Yoshitomo Nara Interview
This interview was actually carried out almost a year ago in Paris during the midst of the launch of Livestrong and Nike’s STAGES exhibition. I did hesitate to publish the interview this late, but its a rare insight into the works and life of the great Yoshitomo Nara and still very relevant in my opinion.
A prodigy of the strong 90’s Japanese Pop Art movement, Nara’s work is strongly influenced by his post World War 2 upbringing and is an icon for modern art in Japan.
For this show you were given the theme of ‘livestrong’, how did you work with that theme, how were you inspired? and tell us a little bit about your work.
There was a woman of whom I was very close to who really liked my work who unfortunately died from cancer three years ago. I felt that she ‘got’ my work more than I thought somebody would. She knew that she was dying of cancer but she was always very positive about her life and the only thing she regretted was that she was not there to see the evolution of my work. People who unfortunately die from cancer are not only giving hope to the people who also have the illness but also give hope to the living. She gave a lot of energy and hope to me.
When I was first given the opportunity about the STAGES show I immediately though about her and wanted to make a painting about her to tell her story. When you first see the painting you might feel sad but somewhere in the painting there is hope.
Obviously Lance Armstrong is a big part of this show. Has Lance Armstrong got a high profile in Japan? Is he well known in Japan?
The bike themselves have been making big moves in Japan, not only for ecological reasons, Lance has only made this more popular and people are becoming more and more aware.
Yes I have shown in one group show at Emmanuel Perrotin.
Great! So you have worked with this gallery before!?
Yes, my work is very popoular in France as well.
Do you have any ambitions to have a solo show here soon?
No, I would like to be represented more in Asia, outside of Japan and into China, Korea and Thailand.
Your work is established now, and you have a focus on Asia , how do you find the difference between art buying, art media and art as a culture in Japan and Asia as apposed to the US and Europe?
I have no idea! To get any notice in the Japanese art scene, I have to first be noticed in Europe.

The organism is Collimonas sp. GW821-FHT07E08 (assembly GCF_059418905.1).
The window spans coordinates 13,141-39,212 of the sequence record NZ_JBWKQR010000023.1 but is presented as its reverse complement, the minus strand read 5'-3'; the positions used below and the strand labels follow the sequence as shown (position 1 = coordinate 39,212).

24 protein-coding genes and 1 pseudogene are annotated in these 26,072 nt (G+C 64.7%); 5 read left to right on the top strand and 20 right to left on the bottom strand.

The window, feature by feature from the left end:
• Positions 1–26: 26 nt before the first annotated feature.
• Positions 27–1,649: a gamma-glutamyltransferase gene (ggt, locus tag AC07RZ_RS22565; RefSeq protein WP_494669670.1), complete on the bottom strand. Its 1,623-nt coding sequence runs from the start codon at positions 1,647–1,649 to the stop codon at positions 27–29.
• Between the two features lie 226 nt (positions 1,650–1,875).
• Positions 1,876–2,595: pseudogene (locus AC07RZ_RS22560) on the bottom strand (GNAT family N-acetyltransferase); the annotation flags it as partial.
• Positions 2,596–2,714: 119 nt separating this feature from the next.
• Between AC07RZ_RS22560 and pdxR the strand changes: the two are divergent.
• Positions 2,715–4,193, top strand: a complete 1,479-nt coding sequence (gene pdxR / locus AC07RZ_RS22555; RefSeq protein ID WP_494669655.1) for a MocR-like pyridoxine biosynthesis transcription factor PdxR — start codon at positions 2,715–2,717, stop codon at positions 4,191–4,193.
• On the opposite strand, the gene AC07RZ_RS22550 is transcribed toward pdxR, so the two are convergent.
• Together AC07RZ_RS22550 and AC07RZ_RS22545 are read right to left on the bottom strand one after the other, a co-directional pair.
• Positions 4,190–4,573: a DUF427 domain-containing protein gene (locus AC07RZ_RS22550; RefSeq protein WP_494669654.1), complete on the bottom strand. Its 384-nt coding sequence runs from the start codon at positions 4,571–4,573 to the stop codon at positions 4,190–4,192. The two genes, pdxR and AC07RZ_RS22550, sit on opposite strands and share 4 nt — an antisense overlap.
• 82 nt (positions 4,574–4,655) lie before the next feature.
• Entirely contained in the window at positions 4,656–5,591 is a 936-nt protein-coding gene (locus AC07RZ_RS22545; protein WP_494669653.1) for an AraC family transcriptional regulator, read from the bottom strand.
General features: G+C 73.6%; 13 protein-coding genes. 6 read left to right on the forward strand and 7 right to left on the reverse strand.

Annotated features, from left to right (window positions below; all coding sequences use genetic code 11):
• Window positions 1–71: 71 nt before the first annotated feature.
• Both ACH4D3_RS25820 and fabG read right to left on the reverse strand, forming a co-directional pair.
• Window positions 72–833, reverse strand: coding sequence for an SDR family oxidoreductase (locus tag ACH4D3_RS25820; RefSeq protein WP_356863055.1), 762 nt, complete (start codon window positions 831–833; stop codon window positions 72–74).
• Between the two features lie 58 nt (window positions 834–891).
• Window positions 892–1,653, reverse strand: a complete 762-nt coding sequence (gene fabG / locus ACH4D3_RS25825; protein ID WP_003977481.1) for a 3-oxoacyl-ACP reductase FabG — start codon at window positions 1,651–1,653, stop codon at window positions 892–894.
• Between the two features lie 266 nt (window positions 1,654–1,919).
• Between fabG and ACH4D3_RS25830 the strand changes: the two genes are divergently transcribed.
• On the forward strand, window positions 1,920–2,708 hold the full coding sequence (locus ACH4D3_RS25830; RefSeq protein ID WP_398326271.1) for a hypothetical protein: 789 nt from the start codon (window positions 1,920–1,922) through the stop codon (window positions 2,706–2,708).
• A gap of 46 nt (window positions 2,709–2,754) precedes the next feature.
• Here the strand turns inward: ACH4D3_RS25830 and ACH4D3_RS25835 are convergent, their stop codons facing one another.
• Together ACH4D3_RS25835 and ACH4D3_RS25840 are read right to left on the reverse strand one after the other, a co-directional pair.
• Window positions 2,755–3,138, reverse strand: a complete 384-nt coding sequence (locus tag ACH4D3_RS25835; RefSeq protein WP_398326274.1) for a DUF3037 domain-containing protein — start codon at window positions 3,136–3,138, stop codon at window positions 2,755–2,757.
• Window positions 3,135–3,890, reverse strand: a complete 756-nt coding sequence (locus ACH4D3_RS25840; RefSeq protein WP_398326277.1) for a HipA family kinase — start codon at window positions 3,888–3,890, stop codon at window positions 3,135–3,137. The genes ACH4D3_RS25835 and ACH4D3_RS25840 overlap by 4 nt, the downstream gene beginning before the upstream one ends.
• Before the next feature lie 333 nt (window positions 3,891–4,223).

I met lots of people in Asia and they tell me I am a kind of hero from Asia, not only Japan. They love my work. I am very confident of myself and my position there, but i have been very focusd on only the American or European scene as there is no market in Asia but there is a strong market in America.
I think it is better to be respected by what and who I like rather than by the market. In Asia you have to make your work more accessable and be able to reach the Asian market, they like my work but do not always have access to it. In Asia, they appreciate the art, they love to see art but they do not always want to buy art. It is more of a cultural thing as apposed to a market. I feel I am one of the Asian artists who can make that happen and make that change of accessibility.
Your work is, for me, inspired by pop art and comic books, what inspired you originally as an artist? Were there artist’s that you looked up to from the beginning?
It is maybe really surprising what i like, all the masters, the very old Italian fine arts masters, I really belive in the craftsmanship of fine arts and I am also very inspired by music.
What kind of music?
I am 49 years old and I really like American rock music from the 70’s, from the Woodstock days, that era, that movement, and also pop music from the early 80’s.
You have had a little look around the other pieces of work within in the STAGES show, are there any that stand out to you? Any favorites?
You can feel the energy from the other artists all come together in one room which I think is what makes this show so special. It is about the cause not nessisarily about the artists alone. There is a sense of sharing and unselfishness in the room which I love.